12 Design Tips to Make a Small Bathroom Better

Here are 12 tips for designing a small bathroom.

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8 Ways To Spruce Up An Older Bathroom (Without Remodeling)

1. Update the fixtures. Usually a pedestal sink will still be in good shape after decades of use, but a leaky faucet and out-of-date sconces will need to be replaced. The style of these two items can transform your bathroom and don’t involve changing the tile at all. If you’re dealing with a colored tub, consider having it resurfaced.

You can paint the walls and medicine cabinet white and let the tile color — whatever it may be — speak for itself. With a cleaner background, your colored tile could be a new favorite. Keep in mind that even if you do end up ripping out the tile, you can reuse the fixtures in the next phase of your bathroom renovation.

2. Be purposeful about the artwork. Here is one more example of how updating fixtures can revive the bathroom without the need to redo the tile. Another element that helps mitigate the tile color is artwork. Use what you hang on the walls to your advantage. Usually there’s space for only one or two pieces in a smaller bathroom, so focus on pulling in the tile color as a minor color. This means the rest of the art can be something you love and can feature more of your favorite colors, but with just that touch of teal, pink, peach or whatever’s in your vintage bathroom, the art will still connect with the space.

Use a metallic or wood frame, so there’s one less color to factor into your design.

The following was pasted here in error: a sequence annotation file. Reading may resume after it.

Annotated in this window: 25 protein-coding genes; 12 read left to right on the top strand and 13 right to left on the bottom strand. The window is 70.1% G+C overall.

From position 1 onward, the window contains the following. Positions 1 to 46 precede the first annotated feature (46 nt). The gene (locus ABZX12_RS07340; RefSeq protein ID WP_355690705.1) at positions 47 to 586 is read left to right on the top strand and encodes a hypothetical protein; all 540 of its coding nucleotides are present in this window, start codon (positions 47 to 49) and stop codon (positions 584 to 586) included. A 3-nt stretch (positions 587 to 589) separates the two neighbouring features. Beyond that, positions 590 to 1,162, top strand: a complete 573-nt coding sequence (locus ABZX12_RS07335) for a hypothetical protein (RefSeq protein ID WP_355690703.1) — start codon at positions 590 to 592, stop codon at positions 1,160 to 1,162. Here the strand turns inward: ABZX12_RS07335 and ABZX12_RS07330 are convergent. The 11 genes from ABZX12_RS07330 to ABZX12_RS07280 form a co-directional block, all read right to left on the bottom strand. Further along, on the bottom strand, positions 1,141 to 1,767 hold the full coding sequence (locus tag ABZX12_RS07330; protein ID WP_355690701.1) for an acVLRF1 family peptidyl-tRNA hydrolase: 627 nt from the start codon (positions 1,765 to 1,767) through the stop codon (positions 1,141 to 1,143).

Browse a wide selection of artwork for your bathroom

3. Paint the tiles. It won’t last as long as replacing the tile, but if you really can’t stand the color of your existing tiles, you can paint them. You’ll need a very good primer — typically oil based, not water based, according to Dana Waldecker, a professional painter in the Boston area. Even if you end up doing some of the work yourself, you should consult a professional painter to review the materials you’re planning to use and your specific wall conditions. Every project is different, and there’s no eraser when it comes to painting tile.

The bathroom shown here originally featured a checkerboard of white and mint-green tiles. The homeowner applied a high-adhesion primer over the tiles, then topped it with a white satin latex paint.

If you don’t want to paint all your tile, just paint accent tiles — such as the crown — in a contrasting color.

4. Live it up. Add fun wallpaper, curtains, a ceiling fixture and painted vanity doors to make your bathroom its own little showplace. Bathrooms are the perfect place to try something a bit more daring or fun than you’d be willing to commit to in, say, your living room.

5. Work with it. Sometimes the color combinations of tile can be intense. Here, the curtain fabric makes all the difference, adding interest to the bathroom but also helping the red and peach tiles feel more coherent. Or, instead of drapes, find a shower curtain that packs a punch.

White towels help keep things calm and bring the wall color into the tile field.

6. Work with it, on a smaller scale. In vintage bathrooms the electrical outlets tend to be mounted above the tile, making them more prominent than you might prefer. If you paint the walls, paint the outlet covers to match. This will help hide the outlet a bit (though with continued use, you may have to touch up the paint).

If it’s a kids’ bathroom, as in this example, it’s the perfect spot for a nightlight. Just try to make the shade blend in with the wall, so the outlet looks useful instead of being an eyesore.